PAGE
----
Fewer things delight me more than when something pleasantly amazes me with a spot on portrayal of a beloved franchise. Such is the case with Daredevil, a new TV series created by Marvel Studios for Netflix. Here is my spoiler free review.
The first Daredevil comic was published in 1964 by Marvel Comics. Created by Stan Lee and Bill Everett, Matthew Murdock, also known as Daredevil, is unique from the majority of superhero comics protagonists on the basis that he has a disability: blindness. Due to an accident as a young child, where he saved a man from being hit by truck full of toxic chemicals only to have those chemicals spill on to the young boy’s face, Matt lost his eyesight. Trained shortly afterwards by the blind sensei Stick, Matt Murdock eventually becomes the hero Daredevil, a blind warrior with heightened radar super senses that allowed him to, for lack of a better word, “see.” Aren’t comics neato?
As a comic book reader from back in the day, I had very specific expectations for what a Daredevil movie or TV series should be. Here’s the list
- Matt Murdock (the main character/hero) should be a conflicted soul, always at odds with trying to balance his personal life, professional life, vigilante life and his fractured Catholicism. It’s a delicate balance. Although he has all of that going on his life, he also has a confidence to him, and is hugely charismatic, which draw people to him.
- The supporting cast should not be one note. Example: Foggy is an amazing friend and business partner for Matt with their fledgling law firm “Nelson & Murdock”, but at the same time he has goals, desires and a very real concern that he is not as good at anything as his blind friend. Foggy is a much more grounded character, and as such he sees many aspects of the world that Matt doesn’t, and it helps to round out their dynamic.
- Wilson Fisk, often referred to in the comics as the Kingpin of crime, needs to be a complex and calculating villain. One that hides in the shadows running a size able organization. Wilson should appear human with wants and desires, but should be quick to act with lethal force to make his point. He is decisive and ruthless.
- Finally, the story has to be on a very harsh street level. It needs to feel like the underbelly of New York, the entire story takes place in “Hell’s Kitchen” for goodness sakes! As such, there should be palpable amounts of fear, brutality, despair, crime and corruption. Just make it a winding conspiracy tale with a lone vigilante versus a complex criminal organization, and you should be fine.
Good news! The new Netflix series, Daredevil, accomplishes all of my expectations and perhaps exceeds them. It is a wonderfully dark story, with plenty of drama, crime, intrigue and suspense. The world created for the series is portrayed in shadowy dark hues which gives the whole show an authentic underworld feel. No one feels safe, simply because no one is safe in Hell’s Kitchen.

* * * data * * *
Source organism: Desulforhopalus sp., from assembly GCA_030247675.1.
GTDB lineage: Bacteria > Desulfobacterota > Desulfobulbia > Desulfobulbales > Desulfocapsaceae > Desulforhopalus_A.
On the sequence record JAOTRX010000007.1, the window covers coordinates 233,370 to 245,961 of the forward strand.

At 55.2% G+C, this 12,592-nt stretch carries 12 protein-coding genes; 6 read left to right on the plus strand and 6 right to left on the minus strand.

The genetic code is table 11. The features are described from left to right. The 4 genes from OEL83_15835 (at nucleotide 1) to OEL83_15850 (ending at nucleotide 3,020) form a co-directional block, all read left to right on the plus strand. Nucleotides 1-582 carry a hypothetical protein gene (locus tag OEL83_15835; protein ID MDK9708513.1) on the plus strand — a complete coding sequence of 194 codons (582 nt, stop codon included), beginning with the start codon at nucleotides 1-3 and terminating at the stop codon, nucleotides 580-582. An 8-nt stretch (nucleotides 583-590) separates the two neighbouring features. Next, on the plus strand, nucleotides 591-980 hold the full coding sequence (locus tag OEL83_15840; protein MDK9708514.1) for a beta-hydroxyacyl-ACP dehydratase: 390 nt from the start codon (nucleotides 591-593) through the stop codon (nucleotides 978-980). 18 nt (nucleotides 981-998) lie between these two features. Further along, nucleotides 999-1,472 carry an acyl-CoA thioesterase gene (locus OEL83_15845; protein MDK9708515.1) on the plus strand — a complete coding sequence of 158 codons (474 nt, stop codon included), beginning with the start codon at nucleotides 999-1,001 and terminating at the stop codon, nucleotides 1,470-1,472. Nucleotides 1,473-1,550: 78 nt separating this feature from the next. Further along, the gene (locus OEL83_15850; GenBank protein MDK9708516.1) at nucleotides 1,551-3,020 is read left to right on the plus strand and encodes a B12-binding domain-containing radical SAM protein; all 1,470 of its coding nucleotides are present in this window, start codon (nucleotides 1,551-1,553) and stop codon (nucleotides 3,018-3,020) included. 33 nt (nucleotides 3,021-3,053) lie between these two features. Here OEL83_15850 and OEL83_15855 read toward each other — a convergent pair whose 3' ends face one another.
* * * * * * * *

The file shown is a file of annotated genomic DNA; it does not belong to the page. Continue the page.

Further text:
The cast has been selected with great care and the performances they give feel natural and relatable. Charlie Cox plays Matt Murdock with charm and confidence, yet leaves room for all of the demons that are haunting him to add to the rage and the resolve of his character. Elden Henson plays an affable and fun loving Foggy Nelson, who wants to keep spirits high, but deep down he worries a lot about the success of their business and whether or not he will make the right decisions in tough times. Deborah Ann Woll puts in a strong performance as Karen Page, a young lady with a troubled past who gets obsessed with solving the main riddle of the criminal plot. She becomes a secretary for Nelson and Murdock and comes to find in them a strong bond, such as one might find in a family. Rounding out the main cast is Vincent D’Onofrio, who plays a superb rendition of Wilson Fisk. His Fisk is always striding towards a very specific goal, moving his chess pieces into place and sacrificing pieces as necessary. Wilson is akin to the Dons of classic mafia films, he gives respect and he honors his promises, but he is also critical of failure and fatally executes those who are not loyal to him. The rest of the cast is excellent as well, with stand out performances by Rosario Dawson, Vondie Curtis-Hall, Bob Gunton, and Toby Leonard Moore.
The plot clips along at an excellent pace, giving each character an opportunity for growth and development. Time is not wasted on useless elements and there is no major unnecessary deviations from the core story. A few flashbacks are included to give a fuller picture of some of the characters’ ideology and motivation. The series is tied to the larger Marvel Cinematic Universe, but don’t expect any cameos and thankfully they don’t try to beat you over the head with pointless references to the Avengers or other Marvel properties. All in all, it is a tight and well focused plot that gives a satisfactory conclusion.
Bottom line: if you enjoy expertly acted gritty crime dramas, with plenty of twists and turns, that just happens to have a masked vigilante causing heck for the bad guys, then Daredevil is going to be a real treat for you. If you prefer your superhero tales to be a bit more light hearted, you may want to stick with Marvel’s movie offerings. I will close with this, I went into this series with neutral expectations, and came out immensely impressed with how much care was put into making this a faithful adaption of a classic comic book character. It is well worth your time.